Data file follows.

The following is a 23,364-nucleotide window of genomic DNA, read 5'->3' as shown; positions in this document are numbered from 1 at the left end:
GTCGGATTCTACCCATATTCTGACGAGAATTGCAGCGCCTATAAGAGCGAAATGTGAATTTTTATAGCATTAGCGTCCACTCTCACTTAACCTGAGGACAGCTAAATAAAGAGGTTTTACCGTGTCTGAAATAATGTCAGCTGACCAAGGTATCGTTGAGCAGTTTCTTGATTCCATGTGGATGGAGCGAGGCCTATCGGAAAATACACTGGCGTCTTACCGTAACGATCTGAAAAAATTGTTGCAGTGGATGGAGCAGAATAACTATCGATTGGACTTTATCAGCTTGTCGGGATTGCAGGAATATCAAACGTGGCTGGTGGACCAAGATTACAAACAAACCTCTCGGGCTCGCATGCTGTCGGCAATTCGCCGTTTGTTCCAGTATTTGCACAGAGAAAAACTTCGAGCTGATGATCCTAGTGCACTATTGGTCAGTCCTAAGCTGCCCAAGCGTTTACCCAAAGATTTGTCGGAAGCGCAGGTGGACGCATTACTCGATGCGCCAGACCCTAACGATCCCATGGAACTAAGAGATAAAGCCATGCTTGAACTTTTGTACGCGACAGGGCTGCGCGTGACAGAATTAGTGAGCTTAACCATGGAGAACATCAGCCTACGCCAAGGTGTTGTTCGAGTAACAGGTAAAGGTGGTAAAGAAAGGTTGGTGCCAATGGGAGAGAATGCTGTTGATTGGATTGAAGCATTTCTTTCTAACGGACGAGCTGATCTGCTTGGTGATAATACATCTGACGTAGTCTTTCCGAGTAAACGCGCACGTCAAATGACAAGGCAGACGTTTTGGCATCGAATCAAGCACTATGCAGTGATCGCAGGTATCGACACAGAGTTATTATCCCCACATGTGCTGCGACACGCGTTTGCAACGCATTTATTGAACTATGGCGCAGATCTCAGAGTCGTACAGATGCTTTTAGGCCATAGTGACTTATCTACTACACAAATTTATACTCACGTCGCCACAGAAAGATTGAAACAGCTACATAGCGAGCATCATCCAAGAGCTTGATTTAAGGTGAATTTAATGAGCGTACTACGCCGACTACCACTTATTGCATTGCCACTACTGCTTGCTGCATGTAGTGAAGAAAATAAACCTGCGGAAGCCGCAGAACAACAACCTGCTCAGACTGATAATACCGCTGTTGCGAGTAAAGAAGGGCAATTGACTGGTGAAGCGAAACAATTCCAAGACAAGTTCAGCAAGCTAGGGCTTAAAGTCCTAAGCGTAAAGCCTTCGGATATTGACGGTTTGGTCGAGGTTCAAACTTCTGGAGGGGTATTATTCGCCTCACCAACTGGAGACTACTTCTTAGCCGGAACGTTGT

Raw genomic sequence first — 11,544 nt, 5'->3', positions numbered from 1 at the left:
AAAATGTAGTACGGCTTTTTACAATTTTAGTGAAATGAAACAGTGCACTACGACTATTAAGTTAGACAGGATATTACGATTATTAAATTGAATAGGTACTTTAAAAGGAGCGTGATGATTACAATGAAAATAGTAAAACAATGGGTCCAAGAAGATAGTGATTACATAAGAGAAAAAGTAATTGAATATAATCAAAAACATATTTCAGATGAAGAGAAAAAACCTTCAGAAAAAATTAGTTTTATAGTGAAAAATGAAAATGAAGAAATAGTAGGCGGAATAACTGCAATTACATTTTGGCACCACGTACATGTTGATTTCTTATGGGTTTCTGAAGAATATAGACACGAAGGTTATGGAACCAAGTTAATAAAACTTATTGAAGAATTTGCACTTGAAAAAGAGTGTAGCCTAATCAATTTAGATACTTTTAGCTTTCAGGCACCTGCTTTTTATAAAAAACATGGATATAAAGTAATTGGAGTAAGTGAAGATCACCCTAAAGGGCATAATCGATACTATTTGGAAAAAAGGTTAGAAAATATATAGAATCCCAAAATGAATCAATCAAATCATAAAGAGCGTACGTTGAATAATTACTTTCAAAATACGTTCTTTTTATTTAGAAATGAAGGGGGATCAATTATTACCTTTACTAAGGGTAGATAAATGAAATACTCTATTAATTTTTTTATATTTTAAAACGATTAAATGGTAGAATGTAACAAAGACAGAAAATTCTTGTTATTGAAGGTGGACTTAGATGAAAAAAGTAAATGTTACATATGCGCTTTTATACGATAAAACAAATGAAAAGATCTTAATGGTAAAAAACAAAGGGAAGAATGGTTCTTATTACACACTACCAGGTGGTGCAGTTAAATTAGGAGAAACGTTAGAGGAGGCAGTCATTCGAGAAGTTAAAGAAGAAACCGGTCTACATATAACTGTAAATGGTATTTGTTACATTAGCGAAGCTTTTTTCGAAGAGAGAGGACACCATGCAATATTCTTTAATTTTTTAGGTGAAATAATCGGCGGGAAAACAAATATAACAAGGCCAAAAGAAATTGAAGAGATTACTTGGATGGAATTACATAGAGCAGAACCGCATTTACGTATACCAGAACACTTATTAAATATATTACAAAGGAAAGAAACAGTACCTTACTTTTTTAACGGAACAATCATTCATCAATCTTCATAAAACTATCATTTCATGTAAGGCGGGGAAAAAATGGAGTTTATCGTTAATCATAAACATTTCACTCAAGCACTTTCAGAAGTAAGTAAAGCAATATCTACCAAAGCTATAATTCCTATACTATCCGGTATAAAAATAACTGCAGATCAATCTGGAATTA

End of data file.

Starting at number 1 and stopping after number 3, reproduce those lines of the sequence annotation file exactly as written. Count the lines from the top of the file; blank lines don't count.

The following is a 23,364-nucleotide window of genomic DNA, read 5'->3' as shown; positions in this document are numbered from 1 at the left end:
GTCGGATTCTACCCATATTCTGACGAGAATTGCAGCGCCTATAAGAGCGAAATGTGAATTTTTATAGCATTAGCGTCCACTCTCACTTAACCTGAGGACAGCTAAATAAAGAGGTTTTACCGTGTCTGAAATAATGTCAGCTGACCAAGGTATCGTTGAGCAGTTTCTTGATTCCATGTGGATGGAGCGAGGCCTATCGGAAAATACACTGGCGTCTTACCGTAACGATCTGAAAAAATTGTTGCAGTGGATGGAGCAGAATAACTATCGATTGGACTTTATCAGCTTGTCGGGATTGCAGGAATATCAAACGTGGCTGGTGGACCAAGATTACAAACAAACCTCTCGGGCTCGCATGCTGTCGGCAATTCGCCGTTTGTTCCAGTATTTGCACAGAGAAAAACTTCGAGCTGATGATCCTAGTGCACTATTGGTCAGTCCTAAGCTGCCCAAGCGTTTACCCAAAGATTTGTCGGAAGCGCAGGTGGACGCATTACTCGATGCGCCAGACCCTAACGATCCCATGGAACTAAGAGATAAAGCCATGCTTGAACTTTTGTACGCGACAGGGCTGCGCGTGACAGAATTAGTGAGCTTAACCATGGAGAACATCAGCCTACGCCAAGGTGTTGTTCGAGTAACAGGTAAAGGTGGTAAAGAAAGGTTGGTGCCAATGGGAGAGAATGCTGTTGATTGGATTGAAGCATTTCTTTCTAACGGACGAGCTGATCTGCTTGGTGATAATACATCTGACGTAGTCTTTCCGAGTAAACGCGCACGTCAAATGACAAGGCAGACGTTTTGGCATCGAATCAAGCACTATGCAGTGATCGCAGGTATCGACACAGAGTTATTATCCCCACATGTGCTGCGACACGCGTTTGCAACGCATTTATTGAACTATGGCGCAGATCTCAGAGTCGTACAGATGCTTTTAGGCCATAGTGACTTATCTACTACACAAATTTATACTCACGTCGCCACAGAAAGATTGAAACAGCTACATAGCGAGCATCATCCAAGAGCTTGATTTAAGGTGAATTTAATGAGCGTACTACGCCGACTACCACTTATTGCATTGCCACTACTGCTTGCTGCATGTAGTGAAGAAAATAAACCTGCGGAAGCCGCAGAACAACAACCTGCTCAGACTGATAATACCGCTGTTGCGAGTAAAGAAGGGCAATTGACTGGTGAAGCGAAACAATTCCAAGACAAGTTCAGCAAGCTAGGGCTTAAAGTCCTAAGCGTAAAGCCTTCGGATATTGACGGTTTGGTCGAGGTTCAAACTTCTGGAGGGGTATTATTCGCCTCACCAACTGGAGACTACTTCTTAGCCGGAACGTTGT

Raw genomic sequence first — 11,544 nt, 5'->3', positions numbered from 1 at the left: